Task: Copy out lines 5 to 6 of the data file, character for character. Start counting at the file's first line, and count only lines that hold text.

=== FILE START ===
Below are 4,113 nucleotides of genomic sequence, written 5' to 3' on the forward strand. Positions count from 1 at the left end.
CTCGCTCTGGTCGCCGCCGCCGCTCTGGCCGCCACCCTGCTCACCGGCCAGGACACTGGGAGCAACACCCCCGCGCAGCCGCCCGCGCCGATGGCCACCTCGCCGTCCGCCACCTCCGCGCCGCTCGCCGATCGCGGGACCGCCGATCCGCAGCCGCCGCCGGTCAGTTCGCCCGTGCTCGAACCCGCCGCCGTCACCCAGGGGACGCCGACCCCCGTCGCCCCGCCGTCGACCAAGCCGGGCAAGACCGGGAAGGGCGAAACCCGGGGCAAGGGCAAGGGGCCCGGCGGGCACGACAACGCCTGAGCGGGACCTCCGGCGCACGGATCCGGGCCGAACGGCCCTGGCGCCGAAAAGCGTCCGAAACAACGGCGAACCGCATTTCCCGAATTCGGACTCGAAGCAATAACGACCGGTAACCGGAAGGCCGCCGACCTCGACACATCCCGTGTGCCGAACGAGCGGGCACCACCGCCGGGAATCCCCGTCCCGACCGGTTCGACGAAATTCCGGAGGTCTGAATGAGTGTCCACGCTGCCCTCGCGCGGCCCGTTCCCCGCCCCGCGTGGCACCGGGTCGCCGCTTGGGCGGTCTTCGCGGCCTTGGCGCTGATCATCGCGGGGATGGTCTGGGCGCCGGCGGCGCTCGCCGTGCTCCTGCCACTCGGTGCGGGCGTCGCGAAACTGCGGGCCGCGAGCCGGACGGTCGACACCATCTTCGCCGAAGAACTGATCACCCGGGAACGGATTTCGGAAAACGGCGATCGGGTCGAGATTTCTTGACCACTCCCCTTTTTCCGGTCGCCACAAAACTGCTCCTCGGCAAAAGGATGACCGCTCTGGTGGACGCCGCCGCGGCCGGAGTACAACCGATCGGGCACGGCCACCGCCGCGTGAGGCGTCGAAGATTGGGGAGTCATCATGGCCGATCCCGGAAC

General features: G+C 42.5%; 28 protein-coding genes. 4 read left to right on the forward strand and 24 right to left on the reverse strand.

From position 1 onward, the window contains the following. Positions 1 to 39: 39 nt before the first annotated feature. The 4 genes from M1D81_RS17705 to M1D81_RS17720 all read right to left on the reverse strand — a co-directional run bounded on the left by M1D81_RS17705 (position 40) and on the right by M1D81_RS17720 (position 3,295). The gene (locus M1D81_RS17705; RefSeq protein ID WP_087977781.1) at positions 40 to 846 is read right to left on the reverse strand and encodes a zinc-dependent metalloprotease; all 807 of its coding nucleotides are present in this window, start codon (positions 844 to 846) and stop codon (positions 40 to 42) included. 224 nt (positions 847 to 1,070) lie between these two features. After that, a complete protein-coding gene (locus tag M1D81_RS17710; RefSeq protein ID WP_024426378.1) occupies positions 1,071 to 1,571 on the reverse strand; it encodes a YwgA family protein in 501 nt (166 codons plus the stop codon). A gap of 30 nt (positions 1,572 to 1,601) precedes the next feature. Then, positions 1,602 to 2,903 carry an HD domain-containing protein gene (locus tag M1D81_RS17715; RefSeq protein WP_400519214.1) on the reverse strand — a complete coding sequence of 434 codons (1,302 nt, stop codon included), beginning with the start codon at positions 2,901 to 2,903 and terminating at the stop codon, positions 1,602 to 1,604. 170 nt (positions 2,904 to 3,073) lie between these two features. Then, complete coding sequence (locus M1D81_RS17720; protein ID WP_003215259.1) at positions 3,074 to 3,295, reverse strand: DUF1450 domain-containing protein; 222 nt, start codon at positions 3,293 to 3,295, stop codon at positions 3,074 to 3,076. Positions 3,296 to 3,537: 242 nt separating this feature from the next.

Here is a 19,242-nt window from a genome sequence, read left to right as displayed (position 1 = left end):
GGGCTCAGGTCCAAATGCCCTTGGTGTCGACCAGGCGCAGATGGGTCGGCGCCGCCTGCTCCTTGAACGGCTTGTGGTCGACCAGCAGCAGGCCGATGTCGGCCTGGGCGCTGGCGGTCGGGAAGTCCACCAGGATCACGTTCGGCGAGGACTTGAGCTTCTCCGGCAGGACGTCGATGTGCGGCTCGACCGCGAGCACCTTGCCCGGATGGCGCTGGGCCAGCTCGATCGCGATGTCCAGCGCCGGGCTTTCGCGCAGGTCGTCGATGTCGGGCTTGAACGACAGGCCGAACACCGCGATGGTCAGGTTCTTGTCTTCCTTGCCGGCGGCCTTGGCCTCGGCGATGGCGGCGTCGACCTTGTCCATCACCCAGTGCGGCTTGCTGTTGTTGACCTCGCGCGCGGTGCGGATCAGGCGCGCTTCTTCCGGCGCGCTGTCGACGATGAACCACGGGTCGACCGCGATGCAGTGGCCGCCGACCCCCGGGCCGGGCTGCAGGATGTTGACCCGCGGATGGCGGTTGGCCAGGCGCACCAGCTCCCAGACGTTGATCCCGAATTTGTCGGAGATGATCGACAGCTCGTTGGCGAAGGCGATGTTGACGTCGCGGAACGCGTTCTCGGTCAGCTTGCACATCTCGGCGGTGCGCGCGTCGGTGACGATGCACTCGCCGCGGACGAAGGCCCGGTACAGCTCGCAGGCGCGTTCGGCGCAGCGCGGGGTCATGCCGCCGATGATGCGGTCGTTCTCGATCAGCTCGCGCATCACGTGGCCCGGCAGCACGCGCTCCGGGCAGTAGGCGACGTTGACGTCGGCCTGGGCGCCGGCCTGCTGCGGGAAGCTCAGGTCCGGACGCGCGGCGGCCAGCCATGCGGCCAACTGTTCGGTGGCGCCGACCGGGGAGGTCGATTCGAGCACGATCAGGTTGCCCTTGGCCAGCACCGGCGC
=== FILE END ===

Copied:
Here is a 19,242-nt window from a genome sequence, read left to right as displayed (position 1 = left end):
GGGCTCAGGTCCAAATGCCCTTGGTGTCGACCAGGCGCAGATGGGTCGGCGCCGCCTGCTCCTTGAACGGCTTGTGGTCGACCAGCAGCAGGCCGATGTCGGCCTGGGCGCTGGCGGTCGGGAAGTCCACCAGGATCACGTTCGGCGAGGACTTGAGCTTCTCCGGCAGGACGTCGATGTGCGGCTCGACCGCGAGCACCTTGCCCGGATGGCGCTGGGCCAGCTCGATCGCGATGTCCAGCGCCGGGCTTTCGCGCAGGTCGTCGATGTCGGGCTTGAACGACAGGCCGAACACCGCGATGGTCAGGTTCTTGTCTTCCTTGCCGGCGGCCTTGGCCTCGGCGATGGCGGCGTCGACCTTGTCCATCACCCAGTGCGGCTTGCTGTTGTTGACCTCGCGCGCGGTGCGGATCAGGCGCGCTTCTTCCGGCGCGCTGTCGACGATGAACCACGGGTCGACCGCGATGCAGTGGCCGCCGACCCCCGGGCCGGGCTGCAGGATGTTGACCCGCGGATGGCGGTTGGCCAGGCGCACCAGCTCCCAGACGTTGATCCCGAATTTGTCGGAGATGATCGACAGCTCGTTGGCGAAGGCGATGTTGACGTCGCGGAACGCGTTCTCGGTCAGCTTGCACATCTCGGCGGTGCGCGCGTCGGTGACGATGCACTCGCCGCGGACGAAGGCCCGGTACAGCTCGCAGGCGCGTTCGGCGCAGCGCGGGGTCATGCCGCCGATGATGCGGTCGTTCTCGATCAGCTCGCGCATCACGTGGCCCGGCAGCACGCGCTCCGGGCAGTAGGCGACGTTGACGTCGGCCTGGGCGCCGGCCTGCTGCGGGAAGCTCAGGTCCGGACGCGCGGCGGCCAGCCATGCGGCCAACTGTTCGGTGGCGCCGACCGGGGAGGTCGATTCGAGCACGATCAGGTTGCCCTTGGCCAGCACCGGCGC